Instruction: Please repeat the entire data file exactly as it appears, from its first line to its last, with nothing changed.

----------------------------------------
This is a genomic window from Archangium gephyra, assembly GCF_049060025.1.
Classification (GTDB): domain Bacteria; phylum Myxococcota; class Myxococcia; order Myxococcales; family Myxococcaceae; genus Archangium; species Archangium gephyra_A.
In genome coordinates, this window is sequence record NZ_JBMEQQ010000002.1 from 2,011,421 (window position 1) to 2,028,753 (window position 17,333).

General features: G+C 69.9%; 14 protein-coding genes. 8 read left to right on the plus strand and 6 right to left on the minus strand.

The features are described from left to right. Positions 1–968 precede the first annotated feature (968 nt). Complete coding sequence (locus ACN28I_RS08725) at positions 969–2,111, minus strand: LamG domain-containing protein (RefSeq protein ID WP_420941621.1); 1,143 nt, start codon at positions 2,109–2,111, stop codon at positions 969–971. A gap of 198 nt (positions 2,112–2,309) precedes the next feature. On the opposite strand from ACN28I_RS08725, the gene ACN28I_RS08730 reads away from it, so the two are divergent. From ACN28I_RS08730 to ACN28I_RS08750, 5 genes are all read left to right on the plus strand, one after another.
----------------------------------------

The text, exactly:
This is a genomic window from Archangium gephyra, assembly GCF_049060025.1.
Classification (GTDB): domain Bacteria; phylum Myxococcota; class Myxococcia; order Myxococcales; family Myxococcaceae; genus Archangium; species Archangium gephyra_A.
In genome coordinates, this window is sequence record NZ_JBMEQQ010000002.1 from 2,011,421 (window position 1) to 2,028,753 (window position 17,333).

General features: G+C 69.9%; 14 protein-coding genes. 8 read left to right on the plus strand and 6 right to left on the minus strand.

The features are described from left to right. Positions 1–968 precede the first annotated feature (968 nt). Complete coding sequence (locus ACN28I_RS08725) at positions 969–2,111, minus strand: LamG domain-containing protein (RefSeq protein ID WP_420941621.1); 1,143 nt, start codon at positions 2,109–2,111, stop codon at positions 969–971. A gap of 198 nt (positions 2,112–2,309) precedes the next feature. On the opposite strand from ACN28I_RS08725, the gene ACN28I_RS08730 reads away from it, so the two are divergent. From ACN28I_RS08730 to ACN28I_RS08750, 5 genes are all read left to right on the plus strand, one after another.